A debt ridden mother-of-seven who stole €9,000 from her employer has "frittered away" €10,000 sent to her by an anonymous donor after reading newspapers reports of her court case.
Joan Sloan (aged 40), of Sheephill Avenue, Corduff had stolen the money in a series of internet banking transactions after failing to receive maintenance payments.
The case had been adjourned at Dublin Circuit Criminal Court to allow Sloan to make full restitution with her employer, the Bond Project, but defence counsel Ms Lana Fitzsimons BL told Judge Katherine Delahunt today that her client had only repaid €1,450 to date.
She said that Sloan had received €10,000 following publication of the sentence hearing last October and she had been told to dispose of that as she wished.
She used €2,000 to pay off a loan for her son and after clearing some utility bills, she used the rest of the money towards Christmas laving only €1,000 left which she offered along with €450 towards restitution.
Ms Fitzsimons said Sloan was expecting over €8,000 that was due to her in carer’s allowance for one of her children who had been diagnosed as autistic and had spent the donation in anticipation of these funds coming through before her sentence date.
Judge Delahunt said her sympathy went to the person who donated the €10,000 to Sloan who she said "then just frittered it away". She said she was now expected to accept money "that is due for the care of a child", as going towards restitution for her employer.
Ms Fitzsimons said that Sloan suffered from depressions which was linked to her overspending difficulties but she was no longer on medication. She said Sloan wished to thank the donor for the generosity.
Judge Delahunt agreed to adjourn the case on condition that Sloan has the funds in court on the next date.
Sloan pleaded guilty to 15 counts of theft of amounts ranging from €140 to €1,500 from Blanchardstown Offenders for New Directions, Bond Project, Coolmine Industrial Estate on dates between November 25, 2004 and February 16, 2005. She had no previous convictions.
Sergeant John Hyland told Mr Michael Bowman BL, prosecuting, that Mr Pat Doyle, manager of the Bond Project, reported to gardai that there had been several unauthorised internet banking transactions of funds out of the Bond Project bank account.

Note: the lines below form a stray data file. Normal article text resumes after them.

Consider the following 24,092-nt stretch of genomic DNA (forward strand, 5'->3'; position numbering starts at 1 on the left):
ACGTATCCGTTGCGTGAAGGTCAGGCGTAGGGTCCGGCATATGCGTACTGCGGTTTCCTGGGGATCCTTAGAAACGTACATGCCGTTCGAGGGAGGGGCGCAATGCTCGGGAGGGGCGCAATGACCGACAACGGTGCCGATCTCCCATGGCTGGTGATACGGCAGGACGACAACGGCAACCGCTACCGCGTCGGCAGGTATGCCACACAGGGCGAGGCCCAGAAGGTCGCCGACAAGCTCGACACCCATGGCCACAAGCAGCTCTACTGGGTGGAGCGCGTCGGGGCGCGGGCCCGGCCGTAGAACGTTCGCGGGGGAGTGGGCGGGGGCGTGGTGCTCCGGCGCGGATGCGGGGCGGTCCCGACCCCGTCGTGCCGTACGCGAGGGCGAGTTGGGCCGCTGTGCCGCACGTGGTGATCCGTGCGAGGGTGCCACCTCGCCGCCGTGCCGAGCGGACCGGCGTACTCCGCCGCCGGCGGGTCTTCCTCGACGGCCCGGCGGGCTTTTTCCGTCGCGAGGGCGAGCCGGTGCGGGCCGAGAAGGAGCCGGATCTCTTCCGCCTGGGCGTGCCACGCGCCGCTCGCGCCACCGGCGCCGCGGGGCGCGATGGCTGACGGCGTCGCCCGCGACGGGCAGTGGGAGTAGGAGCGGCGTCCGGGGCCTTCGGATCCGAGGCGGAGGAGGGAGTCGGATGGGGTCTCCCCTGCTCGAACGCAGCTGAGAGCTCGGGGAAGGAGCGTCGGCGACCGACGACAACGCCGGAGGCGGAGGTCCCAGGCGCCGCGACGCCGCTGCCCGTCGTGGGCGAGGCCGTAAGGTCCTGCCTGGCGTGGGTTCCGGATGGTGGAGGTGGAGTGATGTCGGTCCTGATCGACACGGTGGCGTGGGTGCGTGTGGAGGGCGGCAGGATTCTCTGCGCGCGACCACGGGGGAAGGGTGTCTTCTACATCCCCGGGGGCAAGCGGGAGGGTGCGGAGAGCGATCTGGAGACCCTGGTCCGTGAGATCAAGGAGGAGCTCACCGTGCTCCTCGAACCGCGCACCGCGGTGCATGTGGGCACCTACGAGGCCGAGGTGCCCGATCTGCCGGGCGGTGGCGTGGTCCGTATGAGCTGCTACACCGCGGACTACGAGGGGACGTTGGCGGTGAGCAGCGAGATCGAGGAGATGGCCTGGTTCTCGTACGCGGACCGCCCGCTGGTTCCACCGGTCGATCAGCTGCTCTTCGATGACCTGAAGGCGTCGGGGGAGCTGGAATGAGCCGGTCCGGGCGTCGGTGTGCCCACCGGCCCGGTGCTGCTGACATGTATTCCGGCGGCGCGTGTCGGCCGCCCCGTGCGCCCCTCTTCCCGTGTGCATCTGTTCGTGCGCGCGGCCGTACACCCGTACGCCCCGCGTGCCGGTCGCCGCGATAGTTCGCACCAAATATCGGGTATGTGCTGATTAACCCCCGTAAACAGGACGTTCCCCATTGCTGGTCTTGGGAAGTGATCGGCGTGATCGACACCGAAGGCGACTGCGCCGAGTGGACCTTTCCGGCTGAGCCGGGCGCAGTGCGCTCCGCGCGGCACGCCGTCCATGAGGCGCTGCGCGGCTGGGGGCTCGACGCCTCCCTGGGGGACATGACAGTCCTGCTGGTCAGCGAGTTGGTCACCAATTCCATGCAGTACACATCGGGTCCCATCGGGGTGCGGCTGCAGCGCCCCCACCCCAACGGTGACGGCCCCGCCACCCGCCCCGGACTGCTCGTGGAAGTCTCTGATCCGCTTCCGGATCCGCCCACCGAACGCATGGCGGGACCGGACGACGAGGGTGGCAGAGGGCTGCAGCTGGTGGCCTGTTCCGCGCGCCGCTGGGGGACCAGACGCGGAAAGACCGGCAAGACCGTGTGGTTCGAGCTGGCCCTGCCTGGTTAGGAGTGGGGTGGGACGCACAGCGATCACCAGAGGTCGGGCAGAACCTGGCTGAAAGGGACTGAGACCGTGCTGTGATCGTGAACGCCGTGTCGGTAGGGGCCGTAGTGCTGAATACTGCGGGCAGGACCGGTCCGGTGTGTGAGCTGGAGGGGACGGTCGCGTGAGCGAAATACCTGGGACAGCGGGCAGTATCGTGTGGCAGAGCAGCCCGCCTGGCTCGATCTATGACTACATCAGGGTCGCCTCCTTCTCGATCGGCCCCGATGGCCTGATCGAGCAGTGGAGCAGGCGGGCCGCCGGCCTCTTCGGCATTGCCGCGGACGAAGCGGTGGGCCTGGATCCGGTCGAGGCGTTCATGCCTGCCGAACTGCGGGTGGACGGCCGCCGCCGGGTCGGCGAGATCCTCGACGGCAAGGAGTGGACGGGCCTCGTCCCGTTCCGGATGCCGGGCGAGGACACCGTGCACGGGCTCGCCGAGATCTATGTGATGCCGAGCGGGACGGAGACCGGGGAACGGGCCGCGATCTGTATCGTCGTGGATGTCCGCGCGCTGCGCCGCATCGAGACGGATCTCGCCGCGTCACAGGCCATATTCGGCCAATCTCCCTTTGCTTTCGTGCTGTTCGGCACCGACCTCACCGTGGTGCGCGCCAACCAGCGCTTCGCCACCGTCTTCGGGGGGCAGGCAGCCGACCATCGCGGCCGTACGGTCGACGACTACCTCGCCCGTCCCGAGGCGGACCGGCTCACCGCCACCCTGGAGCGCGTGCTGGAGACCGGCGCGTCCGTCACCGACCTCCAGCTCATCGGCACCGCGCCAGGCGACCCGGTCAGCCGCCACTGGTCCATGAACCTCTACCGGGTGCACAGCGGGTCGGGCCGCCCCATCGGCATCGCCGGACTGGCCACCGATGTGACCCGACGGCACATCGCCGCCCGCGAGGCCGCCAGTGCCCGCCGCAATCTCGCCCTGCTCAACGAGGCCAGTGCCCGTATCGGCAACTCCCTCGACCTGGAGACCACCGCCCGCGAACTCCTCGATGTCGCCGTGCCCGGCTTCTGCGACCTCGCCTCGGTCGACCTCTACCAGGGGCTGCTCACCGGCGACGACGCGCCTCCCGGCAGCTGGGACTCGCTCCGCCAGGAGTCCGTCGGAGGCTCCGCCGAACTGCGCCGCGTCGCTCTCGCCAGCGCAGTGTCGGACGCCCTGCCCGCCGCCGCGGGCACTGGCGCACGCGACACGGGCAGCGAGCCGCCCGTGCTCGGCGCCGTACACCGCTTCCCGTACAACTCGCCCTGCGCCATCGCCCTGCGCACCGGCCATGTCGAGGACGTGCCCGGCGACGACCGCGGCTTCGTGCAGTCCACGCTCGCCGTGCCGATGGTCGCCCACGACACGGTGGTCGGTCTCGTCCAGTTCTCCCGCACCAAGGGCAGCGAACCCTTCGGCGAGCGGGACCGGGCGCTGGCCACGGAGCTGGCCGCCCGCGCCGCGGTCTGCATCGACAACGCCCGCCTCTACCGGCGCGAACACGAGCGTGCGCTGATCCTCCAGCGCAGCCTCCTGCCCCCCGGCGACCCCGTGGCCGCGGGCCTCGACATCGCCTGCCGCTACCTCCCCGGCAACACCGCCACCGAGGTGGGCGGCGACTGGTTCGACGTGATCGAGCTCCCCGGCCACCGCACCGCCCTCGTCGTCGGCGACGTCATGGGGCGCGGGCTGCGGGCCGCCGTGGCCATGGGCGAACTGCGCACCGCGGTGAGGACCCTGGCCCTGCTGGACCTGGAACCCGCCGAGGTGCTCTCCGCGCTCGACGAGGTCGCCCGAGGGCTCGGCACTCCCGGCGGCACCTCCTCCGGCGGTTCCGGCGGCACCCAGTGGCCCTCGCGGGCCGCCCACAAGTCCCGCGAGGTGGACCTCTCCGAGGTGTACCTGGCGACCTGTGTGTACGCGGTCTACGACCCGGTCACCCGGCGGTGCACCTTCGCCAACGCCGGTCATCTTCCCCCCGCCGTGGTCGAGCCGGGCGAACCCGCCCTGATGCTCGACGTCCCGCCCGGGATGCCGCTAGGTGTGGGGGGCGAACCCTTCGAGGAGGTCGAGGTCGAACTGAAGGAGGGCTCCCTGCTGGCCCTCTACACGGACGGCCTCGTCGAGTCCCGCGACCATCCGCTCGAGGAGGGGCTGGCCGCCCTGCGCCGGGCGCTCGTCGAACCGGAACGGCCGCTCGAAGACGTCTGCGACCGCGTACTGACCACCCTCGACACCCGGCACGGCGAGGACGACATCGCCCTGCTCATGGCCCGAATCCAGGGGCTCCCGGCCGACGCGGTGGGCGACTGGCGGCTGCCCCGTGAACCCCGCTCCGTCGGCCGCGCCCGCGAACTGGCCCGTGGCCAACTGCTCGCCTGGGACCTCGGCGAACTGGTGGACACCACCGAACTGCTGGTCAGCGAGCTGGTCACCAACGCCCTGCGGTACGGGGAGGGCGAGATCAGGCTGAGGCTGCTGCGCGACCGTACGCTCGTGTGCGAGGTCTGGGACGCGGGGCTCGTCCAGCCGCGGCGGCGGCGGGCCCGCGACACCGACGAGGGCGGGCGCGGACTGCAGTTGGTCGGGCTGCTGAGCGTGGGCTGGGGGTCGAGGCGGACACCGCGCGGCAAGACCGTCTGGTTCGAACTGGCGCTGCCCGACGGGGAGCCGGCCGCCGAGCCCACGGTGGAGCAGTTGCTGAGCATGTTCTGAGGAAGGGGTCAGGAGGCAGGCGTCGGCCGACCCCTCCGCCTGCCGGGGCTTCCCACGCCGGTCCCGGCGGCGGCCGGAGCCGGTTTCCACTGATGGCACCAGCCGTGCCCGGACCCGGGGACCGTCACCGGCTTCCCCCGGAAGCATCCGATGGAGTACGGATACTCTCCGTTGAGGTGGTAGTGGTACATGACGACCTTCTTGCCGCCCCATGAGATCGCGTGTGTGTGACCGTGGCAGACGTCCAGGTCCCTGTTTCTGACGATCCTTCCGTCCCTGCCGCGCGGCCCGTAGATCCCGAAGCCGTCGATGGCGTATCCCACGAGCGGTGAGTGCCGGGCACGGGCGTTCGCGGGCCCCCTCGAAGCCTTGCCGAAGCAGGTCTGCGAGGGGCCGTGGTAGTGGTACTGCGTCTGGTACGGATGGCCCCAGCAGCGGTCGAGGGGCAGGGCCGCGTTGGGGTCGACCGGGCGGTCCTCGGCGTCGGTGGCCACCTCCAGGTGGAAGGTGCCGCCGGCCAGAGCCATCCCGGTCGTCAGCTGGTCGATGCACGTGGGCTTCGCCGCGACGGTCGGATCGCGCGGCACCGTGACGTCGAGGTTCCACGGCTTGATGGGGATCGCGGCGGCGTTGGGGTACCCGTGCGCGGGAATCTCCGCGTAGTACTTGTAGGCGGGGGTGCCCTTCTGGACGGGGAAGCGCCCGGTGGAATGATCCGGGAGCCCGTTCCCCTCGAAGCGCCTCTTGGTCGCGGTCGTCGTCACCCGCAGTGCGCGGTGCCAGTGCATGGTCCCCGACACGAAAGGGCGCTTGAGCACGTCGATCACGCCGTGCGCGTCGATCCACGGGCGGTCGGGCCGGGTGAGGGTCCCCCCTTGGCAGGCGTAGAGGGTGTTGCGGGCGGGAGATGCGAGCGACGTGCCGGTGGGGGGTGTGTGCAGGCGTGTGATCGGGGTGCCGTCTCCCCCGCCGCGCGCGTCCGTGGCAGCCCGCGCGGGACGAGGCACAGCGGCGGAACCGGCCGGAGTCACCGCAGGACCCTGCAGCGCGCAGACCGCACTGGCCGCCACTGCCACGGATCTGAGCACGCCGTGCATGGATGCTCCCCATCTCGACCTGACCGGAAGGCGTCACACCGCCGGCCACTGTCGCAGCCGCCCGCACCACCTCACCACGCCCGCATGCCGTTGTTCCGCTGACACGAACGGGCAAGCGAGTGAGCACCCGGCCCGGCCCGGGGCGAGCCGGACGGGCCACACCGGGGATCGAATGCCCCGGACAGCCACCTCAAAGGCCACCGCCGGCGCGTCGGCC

Sgt Hyland said Sloan who was responsible for the project’s internet banking facilities was nominated as a suspect. When gardai arrived at her home she told them: "Yeah, I know what this is about."
Sloan voluntarily gave gardai a copy of her bank statements and made substantial admissions. She told gardai she regretted her actions but was "up to her eyes in debt" and was relying on fortnightly maintenance payments from her ex-husband but had only received four payments that year.
She said she used the money to buy Christmas items for the children.
Sgt Hyland agreed with Ms Fitzsimons that Sloan told gardai she felt "desperate" and told them her employer was very good to her.
Ms Fitzsimons said that Sloan’s five eldest children were the product of a marriage which ended in 1996 and were the subject of a maintenance order. She also had two younger children but was not in a relationship with their fathers.
She said Sloan began working with the Bond Project in April 2003 and it was during this time that she got into severe debt. Sloan got a credit card and brought the two youngest children on their first holiday.
Ms Fitzsimons said that Sloan was facing eviction from her home by November 2004 and this was when she began to take the money to meet arrears payments.
She said Sloan viewed the money she had taken as "in some sense a short term loan" and always meant to repay her employer but was unable to do so as she spiralled further in debt.
She said Sloan was "hugely remorseful" and despite suffering with a panic disorder, was attending Focus Ireland to get her financial affairs back in order.